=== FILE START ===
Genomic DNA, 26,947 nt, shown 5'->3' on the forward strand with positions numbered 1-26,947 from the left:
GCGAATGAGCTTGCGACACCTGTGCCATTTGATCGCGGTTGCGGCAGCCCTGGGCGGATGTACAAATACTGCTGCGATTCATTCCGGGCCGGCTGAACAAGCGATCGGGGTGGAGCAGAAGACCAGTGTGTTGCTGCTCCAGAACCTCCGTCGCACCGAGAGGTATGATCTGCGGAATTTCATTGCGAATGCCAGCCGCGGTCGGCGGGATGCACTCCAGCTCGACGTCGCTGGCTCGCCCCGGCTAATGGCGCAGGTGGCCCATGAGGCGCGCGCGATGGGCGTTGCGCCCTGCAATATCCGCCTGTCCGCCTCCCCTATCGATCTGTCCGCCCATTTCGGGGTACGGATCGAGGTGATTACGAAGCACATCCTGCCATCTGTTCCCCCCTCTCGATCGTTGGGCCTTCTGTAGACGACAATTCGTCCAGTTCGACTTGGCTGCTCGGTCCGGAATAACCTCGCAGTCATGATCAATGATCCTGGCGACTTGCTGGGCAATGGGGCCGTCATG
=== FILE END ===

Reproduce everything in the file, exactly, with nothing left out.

Genomic DNA, 26,947 nt, shown 5'->3' on the forward strand with positions numbered 1-26,947 from the left:
GCGAATGAGCTTGCGACACCTGTGCCATTTGATCGCGGTTGCGGCAGCCCTGGGCGGATGTACAAATACTGCTGCGATTCATTCCGGGCCGGCTGAACAAGCGATCGGGGTGGAGCAGAAGACCAGTGTGTTGCTGCTCCAGAACCTCCGTCGCACCGAGAGGTATGATCTGCGGAATTTCATTGCGAATGCCAGCCGCGGTCGGCGGGATGCACTCCAGCTCGACGTCGCTGGCTCGCCCCGGCTAATGGCGCAGGTGGCCCATGAGGCGCGCGCGATGGGCGTTGCGCCCTGCAATATCCGCCTGTCCGCCTCCCCTATCGATCTGTCCGCCCATTTCGGGGTACGGATCGAGGTGATTACGAAGCACATCCTGCCATCTGTTCCCCCCTCTCGATCGTTGGGCCTTCTGTAGACGACAATTCGTCCAGTTCGACTTGGCTGCTCGGTCCGGAATAACCTCGCAGTCATGATCAATGATCCTGGCGACTTGCTGGGCAATGGGGCCGTCATG